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Country Reports
KYRGYZSTAN, Landmine Monitor Report 2000
LM Report 2000 Full Report   Executive Summary   Key Findings   Key Developments   Translated Country Reports


Key developments since March 1999: Six Kyrgyz soldiers were reported to have been killed by landmines during border conflict in mid-1999. Uzbekistan is reported to have laid new mines on its border with Kyrgyzstan.

Kyrgyzstan has not acceded to the 1997 Mine Ban Treaty. Kyrgyzstan voted for the pro-ban UN General Assembly resolutions from 1996-1998, but was absent from the vote on the 1999 resolution supporting the Mine Ban Treaty. Kyrgyzstan is not known to have made any statements on landmines, or attended any diplomatic meetings on landmines, in 1999 or 2000. Kyrgyzstan is not a party to the 1980 Convention on Conventional Weapons, nor is it a member of the Conference on Disarmament.

According to a Russian diplomat, Kyrgyzstan has never produced or exported antipersonnel mines, but did inherit a stockpile from the Soviet Union. He said that the stocks are very old, storage dates have expired, and many of the mines are “of special menace” because they have liquid explosive, which cannot be destroyed cheaply.[1]

In June-September 1999 an armed conflict took place near Botkem, close to the border with Uzbekistan. An armed group from Tajikistan intruded into Kyrgyz territory and was repelled during combat actions in which Kyrgyz armed forces and Uzbeki air forces took part.[2] In the fighting, twenty-seven Kyrgyz servicemen were reported to have been killed, six by landmines.[3] It is unknown who laid the landmines.

As a result of the conflict Uzbekistan is reported to have reinforced its unmarked border with Kyrgyzstan with landmines.[4] One of the reported cases is the mining by Uzbeki military of territory near the Kyrgyz settlement of Boz Adyr, which is a disputed area of the Kyrgyz-Uzbeki border. Initially the area was marked with warning signs, which later disappeared.[5]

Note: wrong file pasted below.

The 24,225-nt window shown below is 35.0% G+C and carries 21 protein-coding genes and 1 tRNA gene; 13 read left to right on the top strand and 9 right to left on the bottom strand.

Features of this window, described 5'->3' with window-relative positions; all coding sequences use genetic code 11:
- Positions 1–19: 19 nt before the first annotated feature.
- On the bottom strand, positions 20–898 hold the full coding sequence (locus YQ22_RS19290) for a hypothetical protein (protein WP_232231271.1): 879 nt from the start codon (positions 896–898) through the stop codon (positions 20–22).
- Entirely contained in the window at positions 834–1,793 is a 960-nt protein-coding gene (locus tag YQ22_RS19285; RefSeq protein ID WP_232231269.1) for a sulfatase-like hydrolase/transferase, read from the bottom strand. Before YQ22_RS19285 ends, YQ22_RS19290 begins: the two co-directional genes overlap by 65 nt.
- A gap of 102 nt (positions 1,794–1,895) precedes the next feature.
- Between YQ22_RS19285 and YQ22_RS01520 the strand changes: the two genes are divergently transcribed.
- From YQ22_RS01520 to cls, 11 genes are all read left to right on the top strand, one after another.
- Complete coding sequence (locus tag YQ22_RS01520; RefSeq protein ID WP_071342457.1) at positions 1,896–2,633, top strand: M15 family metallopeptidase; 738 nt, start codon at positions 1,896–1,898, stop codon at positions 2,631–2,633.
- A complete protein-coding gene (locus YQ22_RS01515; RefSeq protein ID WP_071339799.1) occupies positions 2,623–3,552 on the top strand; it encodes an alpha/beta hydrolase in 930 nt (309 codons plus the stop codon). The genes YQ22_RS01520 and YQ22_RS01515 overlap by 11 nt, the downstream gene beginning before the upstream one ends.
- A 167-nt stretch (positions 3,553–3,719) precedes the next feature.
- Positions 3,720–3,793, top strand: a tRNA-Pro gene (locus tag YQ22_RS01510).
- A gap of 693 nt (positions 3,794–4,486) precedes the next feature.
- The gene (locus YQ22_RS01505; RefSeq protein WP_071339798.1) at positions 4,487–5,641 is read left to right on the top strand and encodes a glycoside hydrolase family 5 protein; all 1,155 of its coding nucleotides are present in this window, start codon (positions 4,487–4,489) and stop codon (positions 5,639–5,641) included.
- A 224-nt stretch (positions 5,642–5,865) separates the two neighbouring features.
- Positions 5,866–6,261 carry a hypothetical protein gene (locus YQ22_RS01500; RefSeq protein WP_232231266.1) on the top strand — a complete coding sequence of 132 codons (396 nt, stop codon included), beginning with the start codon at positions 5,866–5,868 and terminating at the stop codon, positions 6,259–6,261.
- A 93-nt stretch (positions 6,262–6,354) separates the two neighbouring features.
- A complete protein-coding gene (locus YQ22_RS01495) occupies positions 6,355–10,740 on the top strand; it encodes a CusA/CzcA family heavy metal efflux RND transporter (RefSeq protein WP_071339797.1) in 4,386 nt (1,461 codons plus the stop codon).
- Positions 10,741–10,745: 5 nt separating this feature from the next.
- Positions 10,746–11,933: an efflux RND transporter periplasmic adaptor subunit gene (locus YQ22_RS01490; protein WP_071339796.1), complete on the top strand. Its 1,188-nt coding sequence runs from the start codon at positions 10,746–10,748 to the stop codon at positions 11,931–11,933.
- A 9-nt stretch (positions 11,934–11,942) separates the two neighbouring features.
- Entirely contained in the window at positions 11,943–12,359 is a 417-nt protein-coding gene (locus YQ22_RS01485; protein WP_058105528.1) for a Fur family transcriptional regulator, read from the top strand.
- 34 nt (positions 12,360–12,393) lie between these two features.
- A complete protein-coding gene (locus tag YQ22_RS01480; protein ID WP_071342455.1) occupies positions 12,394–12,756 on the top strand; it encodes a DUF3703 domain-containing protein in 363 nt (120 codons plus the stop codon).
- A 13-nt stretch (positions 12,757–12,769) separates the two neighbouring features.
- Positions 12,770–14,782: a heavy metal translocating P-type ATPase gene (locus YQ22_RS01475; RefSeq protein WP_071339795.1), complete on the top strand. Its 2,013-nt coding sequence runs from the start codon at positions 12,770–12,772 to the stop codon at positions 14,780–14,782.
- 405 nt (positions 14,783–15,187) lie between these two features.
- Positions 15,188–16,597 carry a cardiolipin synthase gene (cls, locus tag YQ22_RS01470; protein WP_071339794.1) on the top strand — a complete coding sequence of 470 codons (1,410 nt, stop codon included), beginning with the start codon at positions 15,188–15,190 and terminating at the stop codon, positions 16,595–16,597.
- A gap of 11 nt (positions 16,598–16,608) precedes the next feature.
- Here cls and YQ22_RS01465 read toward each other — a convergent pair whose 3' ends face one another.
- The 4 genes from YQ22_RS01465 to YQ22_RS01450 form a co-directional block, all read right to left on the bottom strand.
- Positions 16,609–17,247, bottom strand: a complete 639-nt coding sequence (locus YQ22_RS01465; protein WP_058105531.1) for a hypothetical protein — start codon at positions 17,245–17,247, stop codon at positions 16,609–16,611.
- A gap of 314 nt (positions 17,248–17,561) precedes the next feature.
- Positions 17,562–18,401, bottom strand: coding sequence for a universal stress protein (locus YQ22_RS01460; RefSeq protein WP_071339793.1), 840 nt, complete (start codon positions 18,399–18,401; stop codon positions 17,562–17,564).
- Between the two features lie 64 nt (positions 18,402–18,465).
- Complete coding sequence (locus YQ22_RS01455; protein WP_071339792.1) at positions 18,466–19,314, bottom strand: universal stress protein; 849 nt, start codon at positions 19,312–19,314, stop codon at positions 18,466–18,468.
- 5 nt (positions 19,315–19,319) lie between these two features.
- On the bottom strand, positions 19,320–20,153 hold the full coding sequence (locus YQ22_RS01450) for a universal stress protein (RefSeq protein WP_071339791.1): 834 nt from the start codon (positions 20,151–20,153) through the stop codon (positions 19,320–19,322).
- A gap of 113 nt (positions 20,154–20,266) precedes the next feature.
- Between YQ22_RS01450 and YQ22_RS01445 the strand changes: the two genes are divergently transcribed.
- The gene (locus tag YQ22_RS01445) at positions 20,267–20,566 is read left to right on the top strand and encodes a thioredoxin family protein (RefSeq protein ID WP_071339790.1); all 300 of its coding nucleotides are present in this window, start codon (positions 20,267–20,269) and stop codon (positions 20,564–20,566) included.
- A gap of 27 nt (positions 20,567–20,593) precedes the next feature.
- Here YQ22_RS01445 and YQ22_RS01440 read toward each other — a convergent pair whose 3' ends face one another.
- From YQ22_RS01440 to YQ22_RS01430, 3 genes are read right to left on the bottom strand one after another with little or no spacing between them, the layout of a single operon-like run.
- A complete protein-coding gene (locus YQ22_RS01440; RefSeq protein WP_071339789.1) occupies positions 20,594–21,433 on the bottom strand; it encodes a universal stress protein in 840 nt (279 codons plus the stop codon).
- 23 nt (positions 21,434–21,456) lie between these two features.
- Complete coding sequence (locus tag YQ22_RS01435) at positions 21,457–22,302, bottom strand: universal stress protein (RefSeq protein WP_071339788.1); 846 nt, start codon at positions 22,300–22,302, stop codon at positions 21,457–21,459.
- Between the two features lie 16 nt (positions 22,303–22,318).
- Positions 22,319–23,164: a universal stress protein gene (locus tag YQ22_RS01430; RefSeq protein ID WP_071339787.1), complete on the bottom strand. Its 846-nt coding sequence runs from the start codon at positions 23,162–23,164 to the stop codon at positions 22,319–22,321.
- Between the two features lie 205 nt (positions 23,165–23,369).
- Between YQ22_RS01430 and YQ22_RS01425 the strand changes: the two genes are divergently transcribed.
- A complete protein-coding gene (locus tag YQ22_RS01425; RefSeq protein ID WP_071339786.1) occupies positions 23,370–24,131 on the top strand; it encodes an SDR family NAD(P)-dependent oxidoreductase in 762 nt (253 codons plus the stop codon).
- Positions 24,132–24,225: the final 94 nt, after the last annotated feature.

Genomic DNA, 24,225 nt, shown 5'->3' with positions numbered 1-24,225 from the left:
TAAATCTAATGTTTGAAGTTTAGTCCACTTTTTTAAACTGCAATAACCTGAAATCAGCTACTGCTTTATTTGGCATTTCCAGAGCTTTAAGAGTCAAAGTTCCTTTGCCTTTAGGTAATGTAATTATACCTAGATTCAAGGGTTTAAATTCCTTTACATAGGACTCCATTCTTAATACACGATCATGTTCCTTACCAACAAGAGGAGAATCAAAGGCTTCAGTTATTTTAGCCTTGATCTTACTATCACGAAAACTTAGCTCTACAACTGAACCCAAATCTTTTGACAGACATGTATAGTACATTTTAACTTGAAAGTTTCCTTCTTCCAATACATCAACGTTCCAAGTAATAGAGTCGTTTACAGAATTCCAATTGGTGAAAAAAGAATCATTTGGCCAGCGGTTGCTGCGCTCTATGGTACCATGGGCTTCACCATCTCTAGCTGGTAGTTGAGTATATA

There are landmines on the Kyrgyz-China border, laid during the time of the Soviet Union. How much of the Kyrgyz-China border is mined or how many mines are laid is unknown. However, in early 1999, Kyrgyzstan began discussions with China on how to clear the border minefields between the two countries.[6] Also Kyrgyzstan has sought help from the United States in the demarcation of its border with Uzbekistan. The U.S. government plans to donate $3 million to help resolve the border problems. After the Russian Border Service troops withdrawal from Kyrgyzstan in 1999, the Kyrgyz leadership has been faced with the problem of the protection of their borders with China and Uzbekistan.

The number of landmine victims in Kyrgyzstan is not known. Kyrgyzstan is not thought to have made any contributions to international mine action programs.


[1] Analytical Note by Andrei Malov, Senior Counselor, Department of International Security, Disarmament and Arms Control, RF Ministry of Foreign Affairs, 13 May 2000.
[2] Interview with Asel Otorbaeva, correspondent of Vecherny Bishkek daily, and Marat Bozgunchiev, Director of the WHO Information Center for republics of Central Asia, 17 May 2000.
[3] Ibid.
[4] Email communication with Nick Megoran of Eurasia Insight, Central Eurasia Project, regarding the situation on the Uzbek-Kyrgyz border, 22 June 2000 and 1 July 2000; Daniyal Karimov, article in Delo newspaper, 3 May 2000.
[5] Daniyal Karimov, article in Delo newspaper, 3 May 2000.
[6] Correspondence from International Committee of the Red Cross official, Tashkent, 13 January 1999.